This piece below was first published in Chronicles (A Magazine of American Culture), April 1996.
Can we still conceive of the revival of pagan sensibility in an age so profoundly saturated by Judeo-Christian monotheism and so ardently adhering to the tenets of liberal democracy? In popular parlance the very word “paganism” may incite some to derision and laughter. Who, after all, wants to be associated with witches and witchcraft, with sorcery and black magic? Worshiping animals or plants, or chanting hymns to Wotan or Zeus, in an epoch of cable television and “smart weapons,” does not augur well for serious intellectual and academic inquiry.
Yet, before we begin to heap scorn on paganism, we should pause for a moment. Paganism is not just witches and witches’ brew; paganism also means a mix of highly speculative theories and philosophies. Paganism is Seneca and Tacitus; it is an artistic and cultural movement that swept over Italy under the banner of the Renaissance. Paganism also means Friedrich Nietzsche, Martin Heidegger, Charles Darwin, and a host of other thinkers associated with the Western cultural heritage. Two thousand years of Judeo-Christianity have not obscured the fact that pagan thought has not yet disappeared, even though it has often been blurred, stifled, or persecuted by monotheistic religions and their secular offshoots.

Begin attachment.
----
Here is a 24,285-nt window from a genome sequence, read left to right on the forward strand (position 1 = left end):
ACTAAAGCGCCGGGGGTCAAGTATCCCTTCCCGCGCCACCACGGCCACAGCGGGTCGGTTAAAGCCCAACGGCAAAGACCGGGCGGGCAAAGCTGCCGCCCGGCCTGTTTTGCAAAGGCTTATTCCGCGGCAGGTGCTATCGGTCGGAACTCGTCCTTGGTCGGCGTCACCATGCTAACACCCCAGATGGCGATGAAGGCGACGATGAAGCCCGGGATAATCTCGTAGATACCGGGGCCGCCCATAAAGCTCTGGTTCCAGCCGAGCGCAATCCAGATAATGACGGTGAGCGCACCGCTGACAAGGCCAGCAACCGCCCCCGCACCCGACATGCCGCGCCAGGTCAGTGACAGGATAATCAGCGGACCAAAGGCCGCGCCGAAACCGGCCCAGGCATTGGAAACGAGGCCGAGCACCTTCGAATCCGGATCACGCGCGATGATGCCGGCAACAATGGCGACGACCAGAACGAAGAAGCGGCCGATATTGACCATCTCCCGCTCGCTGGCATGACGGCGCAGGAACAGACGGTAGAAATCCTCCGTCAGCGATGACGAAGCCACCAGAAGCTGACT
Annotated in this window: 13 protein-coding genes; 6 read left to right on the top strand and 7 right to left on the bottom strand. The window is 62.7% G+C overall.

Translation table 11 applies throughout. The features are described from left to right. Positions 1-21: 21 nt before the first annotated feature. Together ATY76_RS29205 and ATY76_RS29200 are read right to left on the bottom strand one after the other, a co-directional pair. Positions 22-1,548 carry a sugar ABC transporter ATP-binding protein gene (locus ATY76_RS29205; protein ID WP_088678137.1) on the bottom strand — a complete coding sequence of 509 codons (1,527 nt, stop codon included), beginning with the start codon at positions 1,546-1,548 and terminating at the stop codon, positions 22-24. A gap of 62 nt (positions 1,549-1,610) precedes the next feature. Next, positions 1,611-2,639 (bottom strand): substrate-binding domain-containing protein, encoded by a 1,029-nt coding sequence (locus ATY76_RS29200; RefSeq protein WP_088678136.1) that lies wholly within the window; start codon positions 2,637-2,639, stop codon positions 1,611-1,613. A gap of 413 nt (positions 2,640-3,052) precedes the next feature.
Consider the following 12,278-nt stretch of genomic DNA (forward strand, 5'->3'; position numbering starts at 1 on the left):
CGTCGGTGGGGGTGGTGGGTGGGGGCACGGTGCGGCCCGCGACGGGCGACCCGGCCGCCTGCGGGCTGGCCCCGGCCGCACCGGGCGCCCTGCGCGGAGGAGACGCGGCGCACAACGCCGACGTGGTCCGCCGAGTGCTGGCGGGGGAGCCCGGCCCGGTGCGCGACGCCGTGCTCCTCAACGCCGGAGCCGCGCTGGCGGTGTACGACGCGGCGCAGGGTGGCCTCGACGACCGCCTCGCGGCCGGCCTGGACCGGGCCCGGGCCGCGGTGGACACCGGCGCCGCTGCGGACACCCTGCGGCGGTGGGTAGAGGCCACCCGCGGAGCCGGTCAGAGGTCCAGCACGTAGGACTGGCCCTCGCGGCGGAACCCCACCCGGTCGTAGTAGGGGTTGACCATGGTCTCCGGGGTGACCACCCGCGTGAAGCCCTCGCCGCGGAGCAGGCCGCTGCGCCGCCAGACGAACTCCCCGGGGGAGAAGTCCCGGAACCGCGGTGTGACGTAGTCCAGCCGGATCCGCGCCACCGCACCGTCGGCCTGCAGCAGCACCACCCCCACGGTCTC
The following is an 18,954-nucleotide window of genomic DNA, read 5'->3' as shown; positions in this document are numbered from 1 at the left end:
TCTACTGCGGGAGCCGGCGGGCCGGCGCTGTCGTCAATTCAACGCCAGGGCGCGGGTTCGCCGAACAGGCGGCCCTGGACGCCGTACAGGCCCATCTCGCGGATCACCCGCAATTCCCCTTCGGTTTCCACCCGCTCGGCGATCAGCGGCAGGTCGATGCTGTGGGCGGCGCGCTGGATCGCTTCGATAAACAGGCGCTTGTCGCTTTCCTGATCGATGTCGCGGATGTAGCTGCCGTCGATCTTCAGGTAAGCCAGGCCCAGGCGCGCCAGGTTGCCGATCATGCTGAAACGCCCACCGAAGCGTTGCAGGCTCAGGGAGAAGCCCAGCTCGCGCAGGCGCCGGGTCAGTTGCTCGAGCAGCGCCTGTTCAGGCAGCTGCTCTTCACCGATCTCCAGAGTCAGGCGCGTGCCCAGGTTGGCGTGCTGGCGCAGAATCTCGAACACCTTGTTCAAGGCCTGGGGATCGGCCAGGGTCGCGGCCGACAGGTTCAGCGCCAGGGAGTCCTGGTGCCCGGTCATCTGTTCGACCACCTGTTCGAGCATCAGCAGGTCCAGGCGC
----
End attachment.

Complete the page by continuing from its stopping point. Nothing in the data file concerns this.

Undoubtedly, many would admit that in the realm of ethics all men and women of the world are the children of Abraham. Indeed, even the bolder ones who somewhat self-righteously claim to have rejected the Christian or Jewish theologies, and who claim to have replaced them with “secular humanism,” frequently ignore that their self-styled secular beliefs are firmly grounded in Judeo-Christian ethics. Abraham and Moses may be dethroned today, but their moral edicts and spiritual ordinances are much alive. The global and disenchanted world, accompanied by the litany of human rights, ecumenical society, and the rule of law—are these not principles that can be traced directly to the Judeo-Christian messianism that resurfaces today in its secular version under the elegant garb of modern “progressive” ideologies? Read more